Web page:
Interventions Used in this Clinical Trial
- Drug: Methylphenidate
Criteria for Participation in this Clinical Trial
Age 21 or older.
DSM-IV diagnosis of alcohol dependence or alcohol abuse on SCID, and alcohol problems as primary complaint among SUD:s
DSM-IV diagnosis of ADHD on SCID, confirmed by CAARS-INV
General exclusion criteria for the NIAAA intramural treatment program:
1. People who present with complicated medical problems requiring intensive medical or diagnostic management, such as hypertensive emergency, serious GI bleeding, major organ or body system dysfunction such as decompensated liver disease, renal failure, myocardial ischemia, congestive heart failure or cerebrovascular disease, major endocrine problems such as uncontrolled diabetes, pancreatic or thyroid disease.
2. People who are infected with the Human Immunodeficiency Virus (HIV).
3. Serious neuro-psychiatric conditions which impair judgment or cognitive function to an extent that precludes them from providing informed consent or complying with treatment, such as psychotic illness or severe dementia (incompetent individuals).
4. People who are unlikely or unable to complete the treatment program because they become or are likely to be incarcerated while on the protocol.
5. People who are required to receive treatment by a court of law or who are involuntarily committed to treatment.
6. People with uncontrolled hypertension
7. People with a history of withdrawal seizures
Study specific exlusion criteria:
1. Pregnancy or lactation (negative pregnancy test required)
2. Use of psychotropic medication (antidepressant, lithium, antipsychotic, anxiolytic, antiepileptic) within last 4 weeks, except when given within the program as part of medically supervised withdrawal. Use of these medications constitutes prima facie evidence of general exclusion category 3 (above). Persons identified with psychiatric conditions deemed exclusionary will be referred to community resources for inpatient or outpatient treatment as indicated. Persons with acute psychiatric emergencies (e.g. bipolar disorder, manic phase, significant depressive symptoms, or active suicidal ideation) will be referred for immediate care to ensure safety and stabilization; such actions will be appropriately documented.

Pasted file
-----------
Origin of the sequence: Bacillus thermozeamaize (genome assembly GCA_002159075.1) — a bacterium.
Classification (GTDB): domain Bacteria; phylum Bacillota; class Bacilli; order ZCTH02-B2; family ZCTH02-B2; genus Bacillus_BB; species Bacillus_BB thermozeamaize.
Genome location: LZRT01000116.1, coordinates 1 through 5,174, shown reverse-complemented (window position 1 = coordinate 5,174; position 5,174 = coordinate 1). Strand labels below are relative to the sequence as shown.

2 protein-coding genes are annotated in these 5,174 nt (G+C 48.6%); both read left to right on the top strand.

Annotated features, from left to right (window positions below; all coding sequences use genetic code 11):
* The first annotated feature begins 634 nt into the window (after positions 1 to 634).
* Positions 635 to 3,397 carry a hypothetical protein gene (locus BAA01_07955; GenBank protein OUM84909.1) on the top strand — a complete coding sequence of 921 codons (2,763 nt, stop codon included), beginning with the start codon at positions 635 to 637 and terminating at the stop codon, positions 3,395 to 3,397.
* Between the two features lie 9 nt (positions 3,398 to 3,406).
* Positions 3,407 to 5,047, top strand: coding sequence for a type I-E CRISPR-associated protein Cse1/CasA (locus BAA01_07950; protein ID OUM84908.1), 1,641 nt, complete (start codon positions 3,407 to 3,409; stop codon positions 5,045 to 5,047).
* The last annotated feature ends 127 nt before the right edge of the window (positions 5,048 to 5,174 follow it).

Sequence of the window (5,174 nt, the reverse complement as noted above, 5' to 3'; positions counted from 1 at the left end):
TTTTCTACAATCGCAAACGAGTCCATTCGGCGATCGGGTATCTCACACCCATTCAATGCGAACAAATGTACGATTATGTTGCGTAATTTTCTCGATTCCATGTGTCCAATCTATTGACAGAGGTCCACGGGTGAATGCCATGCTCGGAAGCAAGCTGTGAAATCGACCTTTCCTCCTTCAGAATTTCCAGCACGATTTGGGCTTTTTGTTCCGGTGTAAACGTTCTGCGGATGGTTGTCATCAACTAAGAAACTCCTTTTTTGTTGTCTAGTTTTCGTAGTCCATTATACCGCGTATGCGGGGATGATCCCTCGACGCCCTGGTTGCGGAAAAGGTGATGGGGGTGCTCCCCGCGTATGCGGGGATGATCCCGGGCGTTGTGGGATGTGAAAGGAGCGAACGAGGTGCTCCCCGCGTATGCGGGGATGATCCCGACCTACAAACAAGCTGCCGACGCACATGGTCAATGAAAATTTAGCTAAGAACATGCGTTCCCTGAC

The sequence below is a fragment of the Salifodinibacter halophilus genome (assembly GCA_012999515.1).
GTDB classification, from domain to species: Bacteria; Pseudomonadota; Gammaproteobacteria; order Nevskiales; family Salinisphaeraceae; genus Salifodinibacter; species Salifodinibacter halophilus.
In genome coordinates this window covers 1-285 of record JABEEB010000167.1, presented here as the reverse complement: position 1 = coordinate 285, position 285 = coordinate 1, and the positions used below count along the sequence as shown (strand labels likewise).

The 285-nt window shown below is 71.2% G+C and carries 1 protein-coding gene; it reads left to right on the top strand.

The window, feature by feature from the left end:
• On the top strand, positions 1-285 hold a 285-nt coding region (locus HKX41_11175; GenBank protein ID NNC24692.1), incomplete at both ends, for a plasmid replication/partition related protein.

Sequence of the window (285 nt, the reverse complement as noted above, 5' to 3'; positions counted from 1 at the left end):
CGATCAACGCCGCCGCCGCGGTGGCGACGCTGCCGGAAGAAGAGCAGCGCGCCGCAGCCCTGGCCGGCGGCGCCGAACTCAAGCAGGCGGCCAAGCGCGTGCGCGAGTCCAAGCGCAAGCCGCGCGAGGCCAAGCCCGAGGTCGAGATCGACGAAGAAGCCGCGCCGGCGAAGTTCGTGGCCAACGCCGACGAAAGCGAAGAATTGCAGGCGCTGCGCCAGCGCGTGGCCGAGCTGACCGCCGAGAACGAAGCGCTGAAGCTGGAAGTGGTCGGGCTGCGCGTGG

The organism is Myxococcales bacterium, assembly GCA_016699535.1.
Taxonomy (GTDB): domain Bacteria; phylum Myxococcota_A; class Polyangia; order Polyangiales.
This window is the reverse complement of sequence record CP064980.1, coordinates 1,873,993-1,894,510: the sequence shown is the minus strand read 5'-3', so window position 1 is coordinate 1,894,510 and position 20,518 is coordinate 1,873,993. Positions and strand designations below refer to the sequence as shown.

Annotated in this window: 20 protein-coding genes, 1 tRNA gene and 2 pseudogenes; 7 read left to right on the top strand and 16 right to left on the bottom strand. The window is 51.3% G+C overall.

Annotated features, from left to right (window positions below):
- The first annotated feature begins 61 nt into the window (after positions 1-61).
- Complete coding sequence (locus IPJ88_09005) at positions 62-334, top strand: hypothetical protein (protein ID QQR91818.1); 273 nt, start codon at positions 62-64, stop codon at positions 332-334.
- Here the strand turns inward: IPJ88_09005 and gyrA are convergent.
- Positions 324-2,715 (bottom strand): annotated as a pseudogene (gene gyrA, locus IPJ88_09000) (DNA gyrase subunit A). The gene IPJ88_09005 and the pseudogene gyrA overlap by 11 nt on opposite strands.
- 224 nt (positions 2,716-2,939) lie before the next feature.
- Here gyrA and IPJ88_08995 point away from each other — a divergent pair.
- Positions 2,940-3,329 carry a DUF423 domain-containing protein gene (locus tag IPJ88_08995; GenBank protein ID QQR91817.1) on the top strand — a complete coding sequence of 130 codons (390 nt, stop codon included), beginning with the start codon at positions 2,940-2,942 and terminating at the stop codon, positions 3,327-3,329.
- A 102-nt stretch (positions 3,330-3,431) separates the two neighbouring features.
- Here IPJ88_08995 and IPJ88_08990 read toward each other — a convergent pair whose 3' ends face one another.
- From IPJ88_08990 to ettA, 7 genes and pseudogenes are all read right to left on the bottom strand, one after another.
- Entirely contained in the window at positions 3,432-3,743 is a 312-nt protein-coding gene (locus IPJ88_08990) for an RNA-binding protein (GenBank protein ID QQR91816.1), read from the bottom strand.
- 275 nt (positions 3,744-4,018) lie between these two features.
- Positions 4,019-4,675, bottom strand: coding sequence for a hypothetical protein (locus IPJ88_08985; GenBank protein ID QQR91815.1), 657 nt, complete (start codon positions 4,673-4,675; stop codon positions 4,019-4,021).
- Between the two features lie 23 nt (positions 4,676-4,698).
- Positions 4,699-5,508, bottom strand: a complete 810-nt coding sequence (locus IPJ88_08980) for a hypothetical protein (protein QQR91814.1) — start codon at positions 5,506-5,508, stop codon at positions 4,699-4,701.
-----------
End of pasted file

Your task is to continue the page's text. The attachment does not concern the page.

3. Past DSM-IV diagnosis of dependence (but not abuse, or reported occasional use of) drugs of abuse other than alcohol.
4. Present DSM-IV diagnosis (but not sporadic use) of dependence on any central stimulant
5. Present use of guanethidine or yohimbine
6. Contraindications / warnings for naltrexone (in addition to those included in the general exclusion criteria):
1. known supersensitivity to the drug
2. acute hepatitis (any transaminase great than 3 x upper normal interval limit)
3. ongoing (within last month) use of opid analgesics, or illicit opiates
7. Contraindications / warnings for methylphenidate (in addition to those included in the general exclusion criteria):
1. known supersensitivity to the drug
2. marked anxiety, tension or agitation, since the drug may aggravate these symptoms
4. motor tics, or family history or diagnosis of Tourettes syndrome
5. history of seizures
6. hypertension, or known disease which can be aggravated by an elevation of blood pressure or increased pulse rate
Gender Eligibility for this Clinical Trial: Both
Minimum Age for this Clinical Trial: 21 Years
Maximum Age for this Clinical Trial: 65 Years
Are Healthy Volunteers Accepted for this Clinical Trial: No
Clinical Trial Investigator Information
- Lead Sponsor
- National Institute on Alcohol Abuse and Alcoholism (NIAAA)
COMBINE Study Research Group. Testing combined pharmacotherapies and behavioral interventions for alcohol dependence (the COMBINE study): a pilot feasibility study. Alcohol Clin Exp Res. 2003 Jul;27(7):1123-31.